I learned from experience that students blossom at different speeds, and there is no benefit to rushing through a lesson book. It is more important to learn basic concepts and move forward slowly than to cover a large amount of material quickly.

Concert Programming
    A good program is everything ­– music should be challenging, meaningful, and entertaining to both audience and players. Sometimes we’d read a piece in rehearsal and afterward I would ask, “Why would anyone want to come hear us play this? We just aren’t doing this as well as we could.” They would agree, and then I would ask whether we could play it. If they said they could, I knew I was home free, but if they hemmed and hawed I knew it was unlikely to be a good experience. We played a lot of great literature, but sometimes there were some works that were too difficult for my players. Be discriminating and understand what you can do in the amount of time you have.
    The beauty of music lies in contrast, loud or soft, fast or slow, high or low, staccato or legato, duple or triple meter. The program should bring the audience up and down and entertain them. People like melodies. I programmed George Washington Bridge once but knew I would not get away a similar piece of the same concert. I want people to walk out singing the music, not white knuckled or complaining about what an ordeal it was. Sousa didn’t teach people – he entertained them. That’s why they kept coming. (Aug. 2007)

Coming out of Retirement
   When I retired from teaching at Marquette University in 2007, I thought it would be great fun to travel with my wife, play gigs, write music, read some books, and play with old cars. This plan worked for a year, but something was missing, and it was something I really loved: teaching band students. I did not want a full time position, but hoped to use my skills in helping young children to enjoy music and be part of a band.
    After much futile thinking I finally realized that the Catholic middle school in my parish did not have a band program. When a new principal was hired in 2009, I introduced myself and asked if she would like to have a band program. She was enthusiastic about the idea so we chatted further about it. She asked for a plan by late June with the thought of starting in the fall. The school enrollment was just 125 students, and half of these were third graders or younger. There also was no money for a band program, but we decided to go ahead. I asked a friend, John Szcygiel, who was also a just-retired band director if he would care to join me in this endeavor, and he quickly signed on. He had taught at every level and felt the plan was solid. We decided that he would be the director and I his assistant. My wife would organize the project, and the team was anxious to start.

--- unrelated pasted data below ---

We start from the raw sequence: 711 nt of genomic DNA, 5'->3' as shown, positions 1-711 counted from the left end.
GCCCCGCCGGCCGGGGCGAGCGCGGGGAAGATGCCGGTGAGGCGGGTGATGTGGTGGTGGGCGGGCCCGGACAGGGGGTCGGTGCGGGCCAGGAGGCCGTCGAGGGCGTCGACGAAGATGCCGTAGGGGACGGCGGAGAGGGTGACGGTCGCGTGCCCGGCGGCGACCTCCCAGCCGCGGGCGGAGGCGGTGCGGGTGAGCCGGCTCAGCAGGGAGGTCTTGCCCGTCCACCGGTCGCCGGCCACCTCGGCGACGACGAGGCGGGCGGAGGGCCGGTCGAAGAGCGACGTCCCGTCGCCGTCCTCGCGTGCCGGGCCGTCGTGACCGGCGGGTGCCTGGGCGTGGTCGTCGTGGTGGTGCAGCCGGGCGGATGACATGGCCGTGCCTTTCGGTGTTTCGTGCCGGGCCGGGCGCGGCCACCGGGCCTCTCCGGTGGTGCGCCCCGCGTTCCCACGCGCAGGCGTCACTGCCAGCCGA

Each year has been a great improvement, and by the end of the fourth year the band travelled two hours to perform at the National Circus Museum in Baraboo, Wisconsin. Both John and I have enjoyed every year and are truly grateful for the continued outpouring of instrument donations. We hope to end the current year with 60 students participating. Between the two directors we have 80 years of teaching experience, and we learned long ago to disdain all gimmicks and tricks. We simply use the old fashioned techniques that helped us to build band programs and can report that these work just fine. Louis Armstrong once said, “The horn doesn’t lie.” This has been a great experience for me and an opportunity to give something back for all I have received in life, and I cannot imagine a better way to enjoy my retirement. (November 2011)